Just as negotiations were nearly completion, John Michael, chief executive at data storage firm iStorage, threw out a bombshell. “Our software would need accrediting,” he said. “We knew it would meet it, but only by rewriting some coding, which would cause delays,” he recalls.
“To bag the deal we could have easily glossed over this, but this just isn’t us. The client was so pleased with our honesty, they decided to appoint us anyway. The result – in the last four months our business has grown in that country by 400 per cent.”
If there was ever an example of how sound, ethical selling can go hand in hand with profit, then this must surely be it. Contrast this with the experience Mr Michael says he recently had as a customer looking at kitchens: “The salesman quoted £35,000. I thought this was steep and I was right as I got another for £16,000. When I went back to the first one, he said he’d match it. It left a very bad taste.”
At a time when sales is still mired with mis-selling scandals, only the slimmest of suspicions that sales professionals are behaving unethically is all that’s needed to reinforce old stereotypes. “In choosing one brand over another, consumers are already worried they’ve made the wrong choice,” says Eve Poole, author of Ethical Leadership in a Global World. “It’s never been more vital for salespeople to show spotless ethical standards.”
She says protecting professional reputation should be easy. “Selling is about trust and trustworthiness has been expressed in the following equation: credibility plus reliability plus intimacy over self-reliance. The top part is what salespeople have to max-out on,” she adds.
But Thomas Beschorner, a researcher at the Institute of Business Ethics, University of St.Gallen, in Switzerland, believes it’s often the context of the organisation, its management or reward and target structure that causes corners can be cut. “The system salespeople are in can force personal ethics aside and then staff have to face the question of who they are loyal to – their employer or the customer,” he says.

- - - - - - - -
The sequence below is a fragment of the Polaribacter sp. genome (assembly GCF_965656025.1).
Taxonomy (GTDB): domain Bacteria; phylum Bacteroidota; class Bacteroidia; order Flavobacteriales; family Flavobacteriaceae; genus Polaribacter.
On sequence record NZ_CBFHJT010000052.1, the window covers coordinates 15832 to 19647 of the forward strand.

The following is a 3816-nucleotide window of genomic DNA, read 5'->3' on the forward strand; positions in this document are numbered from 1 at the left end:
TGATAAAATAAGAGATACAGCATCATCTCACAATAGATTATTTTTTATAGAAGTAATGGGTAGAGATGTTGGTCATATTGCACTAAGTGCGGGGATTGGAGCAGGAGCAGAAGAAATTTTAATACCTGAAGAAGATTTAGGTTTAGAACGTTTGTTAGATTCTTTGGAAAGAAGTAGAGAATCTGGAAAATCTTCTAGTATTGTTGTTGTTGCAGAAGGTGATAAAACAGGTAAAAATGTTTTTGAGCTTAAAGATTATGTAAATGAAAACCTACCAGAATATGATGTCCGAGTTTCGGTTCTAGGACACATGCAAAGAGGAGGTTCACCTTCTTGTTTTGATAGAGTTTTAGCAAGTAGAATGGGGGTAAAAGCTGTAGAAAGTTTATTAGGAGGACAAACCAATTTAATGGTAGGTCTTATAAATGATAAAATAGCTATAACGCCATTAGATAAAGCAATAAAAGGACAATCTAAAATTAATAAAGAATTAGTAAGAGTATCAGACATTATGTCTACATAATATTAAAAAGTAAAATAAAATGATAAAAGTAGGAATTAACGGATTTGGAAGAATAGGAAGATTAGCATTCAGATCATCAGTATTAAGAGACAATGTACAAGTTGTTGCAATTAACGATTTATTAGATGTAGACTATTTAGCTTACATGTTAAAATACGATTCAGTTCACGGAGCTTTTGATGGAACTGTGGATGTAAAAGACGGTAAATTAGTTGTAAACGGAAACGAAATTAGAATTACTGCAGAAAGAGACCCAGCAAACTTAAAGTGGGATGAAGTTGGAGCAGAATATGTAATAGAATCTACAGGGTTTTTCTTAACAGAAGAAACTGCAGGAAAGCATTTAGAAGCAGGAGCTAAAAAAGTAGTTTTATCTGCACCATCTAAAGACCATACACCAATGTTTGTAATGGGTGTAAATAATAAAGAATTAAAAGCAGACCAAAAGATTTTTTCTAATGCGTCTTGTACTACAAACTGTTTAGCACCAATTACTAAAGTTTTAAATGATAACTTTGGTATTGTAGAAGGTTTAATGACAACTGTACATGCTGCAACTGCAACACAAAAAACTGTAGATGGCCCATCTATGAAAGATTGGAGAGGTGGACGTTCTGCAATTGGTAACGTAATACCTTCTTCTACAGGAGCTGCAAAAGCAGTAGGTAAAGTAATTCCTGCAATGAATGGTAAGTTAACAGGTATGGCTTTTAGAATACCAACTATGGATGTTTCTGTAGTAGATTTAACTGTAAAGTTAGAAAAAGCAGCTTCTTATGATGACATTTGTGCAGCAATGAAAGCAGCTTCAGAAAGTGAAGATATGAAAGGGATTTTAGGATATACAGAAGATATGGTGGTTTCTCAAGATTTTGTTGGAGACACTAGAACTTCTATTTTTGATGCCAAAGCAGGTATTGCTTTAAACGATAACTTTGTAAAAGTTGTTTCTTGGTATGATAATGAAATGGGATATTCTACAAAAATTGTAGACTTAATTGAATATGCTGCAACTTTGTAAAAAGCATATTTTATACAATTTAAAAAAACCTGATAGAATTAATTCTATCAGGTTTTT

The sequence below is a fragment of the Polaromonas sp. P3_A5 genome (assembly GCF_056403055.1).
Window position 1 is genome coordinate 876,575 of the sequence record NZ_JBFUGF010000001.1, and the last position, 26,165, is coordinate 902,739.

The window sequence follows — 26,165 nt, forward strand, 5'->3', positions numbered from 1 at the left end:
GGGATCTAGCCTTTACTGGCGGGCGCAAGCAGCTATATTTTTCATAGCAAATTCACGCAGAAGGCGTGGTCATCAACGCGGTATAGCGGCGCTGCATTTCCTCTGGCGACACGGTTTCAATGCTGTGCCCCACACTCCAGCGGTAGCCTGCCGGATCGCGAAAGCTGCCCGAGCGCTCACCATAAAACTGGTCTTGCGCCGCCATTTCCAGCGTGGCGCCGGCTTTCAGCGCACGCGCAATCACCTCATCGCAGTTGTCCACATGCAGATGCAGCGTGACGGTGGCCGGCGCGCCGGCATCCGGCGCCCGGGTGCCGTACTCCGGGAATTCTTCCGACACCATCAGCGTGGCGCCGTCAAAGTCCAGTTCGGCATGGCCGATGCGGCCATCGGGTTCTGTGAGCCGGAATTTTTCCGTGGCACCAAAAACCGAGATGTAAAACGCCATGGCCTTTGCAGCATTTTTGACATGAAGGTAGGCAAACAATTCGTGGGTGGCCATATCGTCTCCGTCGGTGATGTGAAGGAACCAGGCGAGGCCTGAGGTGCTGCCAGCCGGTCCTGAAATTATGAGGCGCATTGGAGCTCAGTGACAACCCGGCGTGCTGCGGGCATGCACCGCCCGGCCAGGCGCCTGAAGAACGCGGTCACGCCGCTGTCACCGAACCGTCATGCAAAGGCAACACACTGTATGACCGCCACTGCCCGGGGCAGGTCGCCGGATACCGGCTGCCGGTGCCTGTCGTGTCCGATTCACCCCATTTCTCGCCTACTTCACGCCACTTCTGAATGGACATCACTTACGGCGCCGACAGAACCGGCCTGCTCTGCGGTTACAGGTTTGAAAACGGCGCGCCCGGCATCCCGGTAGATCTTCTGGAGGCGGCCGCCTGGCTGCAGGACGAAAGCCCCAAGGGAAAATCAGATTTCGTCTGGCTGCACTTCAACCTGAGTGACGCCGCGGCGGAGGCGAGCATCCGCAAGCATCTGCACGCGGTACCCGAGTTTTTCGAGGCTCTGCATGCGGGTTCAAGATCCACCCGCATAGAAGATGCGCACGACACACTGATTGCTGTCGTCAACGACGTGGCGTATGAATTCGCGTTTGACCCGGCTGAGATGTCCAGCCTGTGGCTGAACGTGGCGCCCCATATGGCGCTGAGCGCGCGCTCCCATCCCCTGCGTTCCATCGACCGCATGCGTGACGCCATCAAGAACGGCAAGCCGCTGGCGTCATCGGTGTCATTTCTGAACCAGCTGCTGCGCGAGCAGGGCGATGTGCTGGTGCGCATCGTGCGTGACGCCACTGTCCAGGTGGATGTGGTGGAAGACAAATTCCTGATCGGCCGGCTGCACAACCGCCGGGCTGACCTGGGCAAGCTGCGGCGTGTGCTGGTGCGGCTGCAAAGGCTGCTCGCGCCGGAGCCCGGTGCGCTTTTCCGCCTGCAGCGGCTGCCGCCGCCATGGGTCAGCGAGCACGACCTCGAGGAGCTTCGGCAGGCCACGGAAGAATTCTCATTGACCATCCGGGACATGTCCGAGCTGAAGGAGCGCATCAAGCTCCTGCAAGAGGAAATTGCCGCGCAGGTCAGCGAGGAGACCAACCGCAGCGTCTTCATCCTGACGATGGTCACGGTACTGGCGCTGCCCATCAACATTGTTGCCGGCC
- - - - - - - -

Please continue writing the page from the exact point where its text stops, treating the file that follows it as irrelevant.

This dilemma explains why sales staff may adopt a patter that is subversive to their employer – “I’m not supposed to say this, but this cheaper product is just as good.” He adds that even if the advice is genuinely given, it can still sound unethical, if customers suspect it is trained behaviour, designed to manipulate them.
Selling is about trust
“This is why no one salesperson can shoulder the reputation of a whole industry,” says Simon Culver, head of Avaya UK. “What they can do, however, is be as honest and professional as they can. What we make sure we do is back this up, with top-to-bottom processes ensuring we don’t pressurise staff to sell-in before quarter-end periods, or cause undue urgency to meet targets.
“Clients fill in quarterly surveys on how the sales process was, so this is another check to ensure our sales staff protect our values. Reputation is really all about transferring brand values.”
Large firms like Avaya and Virgin specifically train their staff on ethics. “Training lasts three to six months, with specific modules on this,” says Mario Di’Mascio, executive director for sales at Virgin Media Business. “Sales is all about trust and good sales is about repeat business, not quick wins. We believe the relationship between good practice and profit is crystal clear.”
The biggest purchase most people make is a place to live and Which? recently found 51 per cent of Britons don’t trust estate agents. Peter Buckingham, head of sales at Leicestershire estate agent Andrew Granger & Co, says: “Our sector does suffer a trust issue, especially recently because of sealed bids. People think the sales process is not honest and that we push up prices. To counter this we insist on using genuine sealed envelopes opened in front of clients. It means we genuinely have no idea what the offers are.”
At a broad level, ethics awareness is increasing. “We accept that if a culture of management encourages bad behaviour, then quickly salespeople don’t think to question it,” says Andy Hough of the Sales Leadership Alliance. “That’s why we’re striving to promote good ethics as being about business longevity. People in sales have to be ‘influencers’ – that’s OK – but right now we’re researching what good ethics looks like, with a view to developing a kite mark on sales training processes, so customers can feel confident they have been treated correctly.”
With customers increasingly aware of good ethics, and prepared to buy from those who offer service and value, it’s clear maintaining good reputation builds brands and businesses. “We have our own code of ethics, and badge and certify that our staff are doing the right thing,” says Andrew Lawson, managing director of salesforce.com. “In IT reputation follows you; it’s a small world and customers move with you as we develop new products. Being known to provide what they want is vital. We know there is absolutely a correlation between profits and ethics. What we’re saying though is that without ethics nowadays, you don’t have a business – full stop.”